Pentagon wants to keep war chest despite Afghan exit
US military personnel at Mihail Kogalniceanu military airbase - AFP/Daniel Mihailescu
AFP

 WASHINGTON: The Pentagon wants to keep its $80-billion war chest even though most or all U.S. troops are to withdraw from Afghanistan by the end of this year, officials said Tuesday.

“Overseas contingency operations” funds are separate from the main Pentagon budget and have financed wars in Afghanistan and Iraq and counter-terrorism efforts elsewhere for more than a decade.

When President Barack Obama came into office, his deputies vowed to shift war spending back into the Pentagon’s main budget.

But the Defense Department’s proposed budget, released on Tuesday as part of the White House’s annual spending plan, calls for $79.4 billion in war funding for fiscal year 2015.

That represents only a small cut in the overseas operations fund accorded $85.2 billion this year.

About 33,700 US troops remain in Afghanistan and the bulk of the force is due to depart by December.

The Obama administration hopes to keep a small contingent of up to 10,000 troops in the country beyond 2014 — if the Afghan government signs a bilateral security agreement.

In years past, administration officials predicted that war funding would decline significantly with the planned pullout of American forces from Afghanistan.

But instead, the Pentagon has used the category to finance maintenance and other items that would otherwise be slashed under automatic budget cuts.

Unlike the main base defense budget, the war funding is not subject to the mandatory spending limits enacted by Congress, known as sequestration.

Both the Pentagon and lawmakers last year moved about $29 billion in funding out of the base budget to the overseas contingency fund (OCO), as a way of countering the effect of the automatic budget cuts.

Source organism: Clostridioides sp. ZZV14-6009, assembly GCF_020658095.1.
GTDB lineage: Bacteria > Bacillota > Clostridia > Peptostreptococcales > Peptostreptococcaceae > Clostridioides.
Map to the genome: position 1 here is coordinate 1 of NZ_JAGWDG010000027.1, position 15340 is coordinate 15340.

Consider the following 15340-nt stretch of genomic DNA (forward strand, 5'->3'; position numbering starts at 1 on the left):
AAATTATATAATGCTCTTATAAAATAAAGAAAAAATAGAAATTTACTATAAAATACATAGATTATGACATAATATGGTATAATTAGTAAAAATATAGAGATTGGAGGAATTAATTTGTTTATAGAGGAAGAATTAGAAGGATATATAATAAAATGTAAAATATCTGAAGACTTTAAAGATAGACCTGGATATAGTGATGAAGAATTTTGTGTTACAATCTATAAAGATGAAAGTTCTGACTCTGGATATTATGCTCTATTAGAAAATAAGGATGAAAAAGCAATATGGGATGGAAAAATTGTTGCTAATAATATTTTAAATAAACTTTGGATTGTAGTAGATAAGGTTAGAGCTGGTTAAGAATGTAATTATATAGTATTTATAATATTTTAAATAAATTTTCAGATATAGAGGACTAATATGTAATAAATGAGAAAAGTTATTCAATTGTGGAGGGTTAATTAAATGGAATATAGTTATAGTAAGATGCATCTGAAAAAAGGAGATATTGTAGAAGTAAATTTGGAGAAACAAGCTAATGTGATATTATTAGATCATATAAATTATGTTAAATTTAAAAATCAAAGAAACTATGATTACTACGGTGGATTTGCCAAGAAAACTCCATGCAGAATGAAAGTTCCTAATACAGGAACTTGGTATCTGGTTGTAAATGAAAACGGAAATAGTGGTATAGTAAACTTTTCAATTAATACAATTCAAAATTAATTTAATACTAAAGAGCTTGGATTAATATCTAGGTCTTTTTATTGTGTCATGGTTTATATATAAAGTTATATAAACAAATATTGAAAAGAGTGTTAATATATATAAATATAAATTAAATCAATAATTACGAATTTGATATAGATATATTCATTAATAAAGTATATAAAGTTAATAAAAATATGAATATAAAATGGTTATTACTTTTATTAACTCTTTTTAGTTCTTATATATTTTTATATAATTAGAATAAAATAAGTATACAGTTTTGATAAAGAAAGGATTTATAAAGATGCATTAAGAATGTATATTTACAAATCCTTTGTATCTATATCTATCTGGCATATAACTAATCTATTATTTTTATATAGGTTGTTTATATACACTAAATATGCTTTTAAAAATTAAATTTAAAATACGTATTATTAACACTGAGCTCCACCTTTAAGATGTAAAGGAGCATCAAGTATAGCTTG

This practice has “largely offset the cuts to the base budget from sequestration,” according to Todd Harrison of the Center for Strategic and Budgetary Assessments, a Washington think tank.

But if the war funding drops dramatically after the U.S. exit from Afghanistan, the Pentagon could face a major shortfall in coming years, he said Monday in a teleconference.

“That this is a pretty dangerous situation for DoD to be in, with being so heavily dependent on the OCO funding … because that funding stream could disappear quickly,” he said.

The proposed main defense budget for 2015 is $575 billion, less than the peak in military spending of $691 billion in 2010 but still far beyond the 2001 budget of $316 billion.

America’s military spending far exceeds any other country, with China a distant second with an estimated $132.2 billion and Russia at about $68.9 billion, according to IHS Jane’s consultant group.

But in its budget request, the Pentagon said it faced a shortage of funding for modernizing aircraft, training and maintaining bases.

Pentagon chief Chuck Hagel already laid out the main priorities of the defense budget last week, proposing a cut in the size of the U.S. Army while keeping up investments in hi-tech weaponry.

The budget calls for scaling back the army from 520,000 troops to about 440,000 to 450,000 soldiers by 2017, and retiring older aircraft include the A-10 “Warthog” and the U-2 spy plane.

The budget would fund the new F-35 fighter jet, more Global Hawk surveillance drones, armed Reaper drones, warships, submarines and the first new aerial KC-46A refueling tankers.

Lawmakers passed a deal in December that gave some relief to the Pentagon from the automatic cuts, but the sequester reductions are due to resume in fiscal year 2016.

If Congress fails to act before then, officials warned the automatic cuts would damage the military’s combat readiness and undermine its technological edge.

The Defense Department also released a major strategic review, conducted every four years, that endorsed the budget plan and called for preserving the military’s ability to move forces rapidly around the world despite an era of “fiscal austerity.”

The Pentagon sees the ability “to project power around the world as sort of a signature of our U.S. military,” said Christine Wormuth, undersecretary of defense for policy who helped draft the document.

“It’s one of our core strengths. It’s essential to protect that,” she said, citing growing threats from anti-ship missiles and air defenses.

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